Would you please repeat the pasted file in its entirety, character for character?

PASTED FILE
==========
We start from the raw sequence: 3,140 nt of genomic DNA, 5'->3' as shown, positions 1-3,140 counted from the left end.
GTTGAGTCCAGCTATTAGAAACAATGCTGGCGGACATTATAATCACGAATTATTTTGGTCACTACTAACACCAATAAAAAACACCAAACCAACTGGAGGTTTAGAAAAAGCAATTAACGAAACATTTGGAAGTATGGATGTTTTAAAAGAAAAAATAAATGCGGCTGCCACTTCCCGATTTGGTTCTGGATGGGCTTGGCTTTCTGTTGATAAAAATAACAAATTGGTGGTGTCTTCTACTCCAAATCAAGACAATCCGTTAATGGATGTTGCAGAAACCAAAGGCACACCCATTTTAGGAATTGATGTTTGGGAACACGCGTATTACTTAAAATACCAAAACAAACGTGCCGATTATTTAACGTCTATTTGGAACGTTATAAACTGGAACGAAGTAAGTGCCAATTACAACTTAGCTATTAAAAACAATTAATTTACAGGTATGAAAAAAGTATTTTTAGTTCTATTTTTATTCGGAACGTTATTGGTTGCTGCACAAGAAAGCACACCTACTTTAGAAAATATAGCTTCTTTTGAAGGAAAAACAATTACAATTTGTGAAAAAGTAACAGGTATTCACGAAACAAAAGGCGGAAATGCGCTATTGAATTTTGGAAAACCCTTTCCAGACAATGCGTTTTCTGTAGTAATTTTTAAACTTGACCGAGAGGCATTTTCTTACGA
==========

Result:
We start from the raw sequence: 3,140 nt of genomic DNA, 5'->3' as shown, positions 1-3,140 counted from the left end.
GTTGAGTCCAGCTATTAGAAACAATGCTGGCGGACATTATAATCACGAATTATTTTGGTCACTACTAACACCAATAAAAAACACCAAACCAACTGGAGGTTTAGAAAAAGCAATTAACGAAACATTTGGAAGTATGGATGTTTTAAAAGAAAAAATAAATGCGGCTGCCACTTCCCGATTTGGTTCTGGATGGGCTTGGCTTTCTGTTGATAAAAATAACAAATTGGTGGTGTCTTCTACTCCAAATCAAGACAATCCGTTAATGGATGTTGCAGAAACCAAAGGCACACCCATTTTAGGAATTGATGTTTGGGAACACGCGTATTACTTAAAATACCAAAACAAACGTGCCGATTATTTAACGTCTATTTGGAACGTTATAAACTGGAACGAAGTAAGTGCCAATTACAACTTAGCTATTAAAAACAATTAATTTACAGGTATGAAAAAAGTATTTTTAGTTCTATTTTTATTCGGAACGTTATTGGTTGCTGCACAAGAAAGCACACCTACTTTAGAAAATATAGCTTCTTTTGAAGGAAAAACAATTACAATTTGTGAAAAAGTAACAGGTATTCACGAAACAAAAGGCGGAAATGCGCTATTGAATTTTGGAAAACCCTTTCCAGACAATGCGTTTTCTGTAGTAATTTTTAAACTTGACCGAGAGGCATTTTCTTACGA